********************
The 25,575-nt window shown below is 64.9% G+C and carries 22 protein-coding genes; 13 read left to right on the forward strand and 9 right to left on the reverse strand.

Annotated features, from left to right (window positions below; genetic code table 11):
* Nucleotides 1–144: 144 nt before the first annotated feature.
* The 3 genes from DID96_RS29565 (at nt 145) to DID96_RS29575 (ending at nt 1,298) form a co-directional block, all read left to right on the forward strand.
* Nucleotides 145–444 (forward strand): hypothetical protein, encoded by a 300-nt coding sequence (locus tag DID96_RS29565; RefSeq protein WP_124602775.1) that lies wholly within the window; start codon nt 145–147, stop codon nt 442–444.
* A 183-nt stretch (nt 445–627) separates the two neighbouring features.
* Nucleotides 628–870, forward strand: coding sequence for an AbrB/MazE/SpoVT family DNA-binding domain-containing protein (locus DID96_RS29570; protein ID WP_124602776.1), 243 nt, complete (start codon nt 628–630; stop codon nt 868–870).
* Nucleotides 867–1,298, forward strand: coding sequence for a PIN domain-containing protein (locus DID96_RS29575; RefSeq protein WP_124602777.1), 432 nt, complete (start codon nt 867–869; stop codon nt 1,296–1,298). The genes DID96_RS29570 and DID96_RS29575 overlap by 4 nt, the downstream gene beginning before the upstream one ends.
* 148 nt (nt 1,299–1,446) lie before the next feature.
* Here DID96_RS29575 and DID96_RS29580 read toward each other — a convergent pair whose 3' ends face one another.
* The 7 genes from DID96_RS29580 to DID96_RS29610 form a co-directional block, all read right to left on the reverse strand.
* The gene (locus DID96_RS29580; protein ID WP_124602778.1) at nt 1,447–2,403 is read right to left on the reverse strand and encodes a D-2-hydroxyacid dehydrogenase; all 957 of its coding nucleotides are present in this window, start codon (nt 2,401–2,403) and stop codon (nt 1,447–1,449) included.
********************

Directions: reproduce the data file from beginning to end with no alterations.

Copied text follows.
The 25,575-nt window shown below is 64.9% G+C and carries 22 protein-coding genes; 13 read left to right on the forward strand and 9 right to left on the reverse strand.

Annotated features, from left to right (window positions below; genetic code table 11):
* Nucleotides 1–144: 144 nt before the first annotated feature.
* The 3 genes from DID96_RS29565 (at nt 145) to DID96_RS29575 (ending at nt 1,298) form a co-directional block, all read left to right on the forward strand.
* Nucleotides 145–444 (forward strand): hypothetical protein, encoded by a 300-nt coding sequence (locus tag DID96_RS29565; RefSeq protein WP_124602775.1) that lies wholly within the window; start codon nt 145–147, stop codon nt 442–444.
* A 183-nt stretch (nt 445–627) separates the two neighbouring features.
* Nucleotides 628–870, forward strand: coding sequence for an AbrB/MazE/SpoVT family DNA-binding domain-containing protein (locus DID96_RS29570; protein ID WP_124602776.1), 243 nt, complete (start codon nt 628–630; stop codon nt 868–870).
* Nucleotides 867–1,298, forward strand: coding sequence for a PIN domain-containing protein (locus DID96_RS29575; RefSeq protein WP_124602777.1), 432 nt, complete (start codon nt 867–869; stop codon nt 1,296–1,298). The genes DID96_RS29570 and DID96_RS29575 overlap by 4 nt, the downstream gene beginning before the upstream one ends.
* 148 nt (nt 1,299–1,446) lie before the next feature.
* Here DID96_RS29575 and DID96_RS29580 read toward each other — a convergent pair whose 3' ends face one another.
* The 7 genes from DID96_RS29580 to DID96_RS29610 form a co-directional block, all read right to left on the reverse strand.
* The gene (locus DID96_RS29580; protein ID WP_124602778.1) at nt 1,447–2,403 is read right to left on the reverse strand and encodes a D-2-hydroxyacid dehydrogenase; all 957 of its coding nucleotides are present in this window, start codon (nt 2,401–2,403) and stop codon (nt 1,447–1,449) included.